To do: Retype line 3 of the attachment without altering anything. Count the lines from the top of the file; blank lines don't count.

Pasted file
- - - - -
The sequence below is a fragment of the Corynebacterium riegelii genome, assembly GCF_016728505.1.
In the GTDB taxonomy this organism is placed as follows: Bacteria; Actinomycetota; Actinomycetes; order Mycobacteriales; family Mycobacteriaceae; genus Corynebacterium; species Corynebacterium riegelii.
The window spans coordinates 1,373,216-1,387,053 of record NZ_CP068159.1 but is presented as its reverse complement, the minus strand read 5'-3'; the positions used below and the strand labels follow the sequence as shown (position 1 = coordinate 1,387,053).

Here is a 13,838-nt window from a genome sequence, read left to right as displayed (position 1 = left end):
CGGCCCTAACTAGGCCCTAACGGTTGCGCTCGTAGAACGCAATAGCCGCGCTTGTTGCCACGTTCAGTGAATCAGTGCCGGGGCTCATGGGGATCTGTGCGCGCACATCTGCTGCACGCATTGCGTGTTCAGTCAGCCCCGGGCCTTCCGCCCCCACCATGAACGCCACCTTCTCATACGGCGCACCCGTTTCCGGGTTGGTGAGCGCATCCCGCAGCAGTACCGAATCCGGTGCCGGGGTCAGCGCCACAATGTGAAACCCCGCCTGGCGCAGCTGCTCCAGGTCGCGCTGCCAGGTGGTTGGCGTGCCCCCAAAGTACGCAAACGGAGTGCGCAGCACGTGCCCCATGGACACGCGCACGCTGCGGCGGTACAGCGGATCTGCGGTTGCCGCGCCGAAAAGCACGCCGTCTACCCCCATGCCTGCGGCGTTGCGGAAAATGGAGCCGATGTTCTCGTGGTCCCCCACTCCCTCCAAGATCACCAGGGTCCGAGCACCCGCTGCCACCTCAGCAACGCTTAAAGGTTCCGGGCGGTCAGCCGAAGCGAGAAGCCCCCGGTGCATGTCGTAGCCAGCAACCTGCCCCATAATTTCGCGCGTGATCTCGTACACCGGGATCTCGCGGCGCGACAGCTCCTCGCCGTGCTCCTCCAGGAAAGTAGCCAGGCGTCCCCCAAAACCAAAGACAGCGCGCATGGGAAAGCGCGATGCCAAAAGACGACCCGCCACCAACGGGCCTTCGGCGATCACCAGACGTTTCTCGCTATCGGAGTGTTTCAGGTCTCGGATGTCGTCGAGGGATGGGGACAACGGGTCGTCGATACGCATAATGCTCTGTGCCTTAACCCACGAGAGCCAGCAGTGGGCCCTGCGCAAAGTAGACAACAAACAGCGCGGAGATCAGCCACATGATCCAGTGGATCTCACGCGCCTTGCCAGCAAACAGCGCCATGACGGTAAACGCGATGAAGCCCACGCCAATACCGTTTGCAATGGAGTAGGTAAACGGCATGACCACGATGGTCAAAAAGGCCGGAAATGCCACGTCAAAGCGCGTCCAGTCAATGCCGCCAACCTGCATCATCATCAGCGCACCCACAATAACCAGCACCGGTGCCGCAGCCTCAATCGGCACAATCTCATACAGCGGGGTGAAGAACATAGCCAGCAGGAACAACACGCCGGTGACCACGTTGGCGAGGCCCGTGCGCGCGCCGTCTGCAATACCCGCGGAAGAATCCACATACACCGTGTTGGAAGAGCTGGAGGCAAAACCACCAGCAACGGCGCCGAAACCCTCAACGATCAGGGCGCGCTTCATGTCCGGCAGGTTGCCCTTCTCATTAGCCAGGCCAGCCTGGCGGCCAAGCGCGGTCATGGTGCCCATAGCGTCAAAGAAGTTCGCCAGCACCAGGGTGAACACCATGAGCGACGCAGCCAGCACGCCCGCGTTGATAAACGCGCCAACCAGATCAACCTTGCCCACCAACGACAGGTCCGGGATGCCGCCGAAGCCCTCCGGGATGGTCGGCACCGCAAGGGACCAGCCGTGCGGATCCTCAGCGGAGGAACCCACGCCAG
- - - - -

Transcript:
The window spans coordinates 1,373,216-1,387,053 of record NZ_CP068159.1 but is presented as its reverse complement, the minus strand read 5'-3'; the positions used below and the strand labels follow the sequence as shown (position 1 = coordinate 1,387,053).